The amount of compression of the air provided by the turbocharger is related to the speed of the rotation which in turn is related to the amount of exhaust gas which is dependent upon the speed of the engine. Consequently, at low engine speeds, the turbocharger cannot provide air at a high enough pressure to the engine so that the boost to the engine is lower and the engine does not accelerate very quickly. As the engine and hence the turbocharger speed up, the pressure of the air is increased and the power of the engine is boosted. This delay before the turocharger begins to take effect is known as “turbo lag”. The turbo lag can be reduced by increasing the size of the turbine thus providing more power to the compressor at lower speeds. However, at higher engine speeds it is likely that it will become necessary to reduce the turbine power so as to avoid over-speeding the turbocharger and/or over-boosting the engine. This is conventionally achieved with the use of a “wastegate”. The wastegate works by bypassing excess exhaust gases past the turbine. The wastegaste is usually controlled by the compressor discharge pressure which provides an indication of the speed of rotation of the turbocharger.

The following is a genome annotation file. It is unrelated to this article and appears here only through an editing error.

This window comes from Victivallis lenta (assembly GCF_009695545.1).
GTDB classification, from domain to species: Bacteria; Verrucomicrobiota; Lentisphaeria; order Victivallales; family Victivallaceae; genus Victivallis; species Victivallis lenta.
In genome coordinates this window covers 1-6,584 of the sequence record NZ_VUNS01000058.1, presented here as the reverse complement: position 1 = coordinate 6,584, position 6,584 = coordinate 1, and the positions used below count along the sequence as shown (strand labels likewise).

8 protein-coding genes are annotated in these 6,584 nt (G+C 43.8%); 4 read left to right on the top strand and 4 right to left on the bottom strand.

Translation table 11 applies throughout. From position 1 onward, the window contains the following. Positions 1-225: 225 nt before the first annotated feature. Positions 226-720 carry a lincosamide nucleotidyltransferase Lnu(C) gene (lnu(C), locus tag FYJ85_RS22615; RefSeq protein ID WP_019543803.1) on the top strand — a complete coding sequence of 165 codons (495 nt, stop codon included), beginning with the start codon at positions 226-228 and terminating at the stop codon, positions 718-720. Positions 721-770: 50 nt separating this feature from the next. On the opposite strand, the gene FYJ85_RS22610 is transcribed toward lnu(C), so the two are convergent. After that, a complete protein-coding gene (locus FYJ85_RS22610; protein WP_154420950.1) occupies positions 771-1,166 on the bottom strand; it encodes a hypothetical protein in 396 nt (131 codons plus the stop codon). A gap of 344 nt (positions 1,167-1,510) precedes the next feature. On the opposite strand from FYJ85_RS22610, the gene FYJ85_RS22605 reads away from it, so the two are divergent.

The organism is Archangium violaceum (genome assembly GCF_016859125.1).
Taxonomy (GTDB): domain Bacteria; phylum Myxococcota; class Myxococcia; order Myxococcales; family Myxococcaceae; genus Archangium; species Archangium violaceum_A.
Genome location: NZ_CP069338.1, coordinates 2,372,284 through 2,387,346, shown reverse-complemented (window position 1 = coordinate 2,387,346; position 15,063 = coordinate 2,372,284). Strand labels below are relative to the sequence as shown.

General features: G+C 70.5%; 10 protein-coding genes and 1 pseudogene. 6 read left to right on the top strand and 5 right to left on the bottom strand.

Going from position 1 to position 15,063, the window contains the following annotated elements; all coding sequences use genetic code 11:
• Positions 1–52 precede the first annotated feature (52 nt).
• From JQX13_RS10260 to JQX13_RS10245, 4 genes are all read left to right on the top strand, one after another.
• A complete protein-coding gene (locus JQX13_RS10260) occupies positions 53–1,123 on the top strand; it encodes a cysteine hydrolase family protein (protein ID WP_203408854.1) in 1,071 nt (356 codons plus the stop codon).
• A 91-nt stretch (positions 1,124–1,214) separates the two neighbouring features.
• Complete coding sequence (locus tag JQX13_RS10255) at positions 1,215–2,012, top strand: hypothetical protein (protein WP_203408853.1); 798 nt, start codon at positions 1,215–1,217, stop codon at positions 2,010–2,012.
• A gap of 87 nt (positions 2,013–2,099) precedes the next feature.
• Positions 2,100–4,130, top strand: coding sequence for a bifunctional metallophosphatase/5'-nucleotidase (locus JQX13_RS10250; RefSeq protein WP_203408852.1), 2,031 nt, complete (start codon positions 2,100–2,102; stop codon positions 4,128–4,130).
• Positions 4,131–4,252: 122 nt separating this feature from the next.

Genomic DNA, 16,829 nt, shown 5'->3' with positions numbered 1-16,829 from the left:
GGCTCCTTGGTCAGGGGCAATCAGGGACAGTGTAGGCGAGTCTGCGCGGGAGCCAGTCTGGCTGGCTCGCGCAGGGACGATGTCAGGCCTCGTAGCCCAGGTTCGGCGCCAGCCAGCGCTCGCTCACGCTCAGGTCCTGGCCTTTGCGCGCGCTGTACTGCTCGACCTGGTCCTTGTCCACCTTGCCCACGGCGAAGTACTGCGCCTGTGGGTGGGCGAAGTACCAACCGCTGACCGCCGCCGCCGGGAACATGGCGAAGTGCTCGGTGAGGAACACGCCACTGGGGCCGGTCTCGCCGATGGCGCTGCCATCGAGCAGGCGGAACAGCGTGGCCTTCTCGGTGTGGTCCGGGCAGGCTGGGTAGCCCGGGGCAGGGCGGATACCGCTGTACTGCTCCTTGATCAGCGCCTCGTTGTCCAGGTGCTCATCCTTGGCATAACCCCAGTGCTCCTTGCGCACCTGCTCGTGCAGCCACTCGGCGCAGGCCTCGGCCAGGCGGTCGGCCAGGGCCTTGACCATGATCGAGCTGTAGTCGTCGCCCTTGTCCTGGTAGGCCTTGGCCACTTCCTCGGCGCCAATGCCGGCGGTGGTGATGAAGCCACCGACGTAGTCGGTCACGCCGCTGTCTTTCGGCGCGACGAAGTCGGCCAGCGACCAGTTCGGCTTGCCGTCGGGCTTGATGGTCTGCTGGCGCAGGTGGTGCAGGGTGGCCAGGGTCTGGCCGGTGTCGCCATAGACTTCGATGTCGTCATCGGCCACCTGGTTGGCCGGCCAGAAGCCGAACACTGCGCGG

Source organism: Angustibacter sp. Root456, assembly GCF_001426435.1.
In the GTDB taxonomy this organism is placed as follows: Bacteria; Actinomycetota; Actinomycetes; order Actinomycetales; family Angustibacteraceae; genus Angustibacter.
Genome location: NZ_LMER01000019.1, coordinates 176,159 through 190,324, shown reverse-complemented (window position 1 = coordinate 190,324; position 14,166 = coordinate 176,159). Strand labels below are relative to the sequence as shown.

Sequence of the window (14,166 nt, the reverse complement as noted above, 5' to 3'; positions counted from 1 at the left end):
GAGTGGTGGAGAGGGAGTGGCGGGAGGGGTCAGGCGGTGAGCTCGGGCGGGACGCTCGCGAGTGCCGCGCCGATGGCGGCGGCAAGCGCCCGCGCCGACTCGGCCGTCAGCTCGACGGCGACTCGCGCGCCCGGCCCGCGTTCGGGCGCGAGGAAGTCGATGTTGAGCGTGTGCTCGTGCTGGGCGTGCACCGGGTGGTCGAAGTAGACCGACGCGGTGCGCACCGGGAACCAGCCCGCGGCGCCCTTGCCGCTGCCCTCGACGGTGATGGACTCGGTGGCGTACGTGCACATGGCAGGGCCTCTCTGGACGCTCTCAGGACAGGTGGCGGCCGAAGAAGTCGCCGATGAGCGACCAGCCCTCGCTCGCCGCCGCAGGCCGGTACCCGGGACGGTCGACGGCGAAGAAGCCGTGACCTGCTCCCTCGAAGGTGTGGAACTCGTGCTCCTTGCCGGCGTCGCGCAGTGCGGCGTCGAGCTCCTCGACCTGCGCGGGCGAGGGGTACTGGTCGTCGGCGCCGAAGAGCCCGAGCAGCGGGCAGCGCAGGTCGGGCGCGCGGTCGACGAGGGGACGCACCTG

In order to optimise a turbocharger to provide satisfactory performance during steady state operation but also provide adequate transient response, e.g. during acceleration, it is necessary to make a number of compromises. These compromises can result in a reduction in efficiency of the turbocharger and hence the engine, reduced power during steady state operation and poorer aerodynamic efficiency of the turbocharger.

Various ways have been proposed for assisting the turocharger in overcoming its limitations at low engine speed Among these are providing an electric motor which is coupled to the turbocharger to provide additional power to the drive the compressor at low speeds. In addition, at high speeds, the motor can act as a generator to bleed power away from the turbocharger to prevent the turbocharger from over-speeding.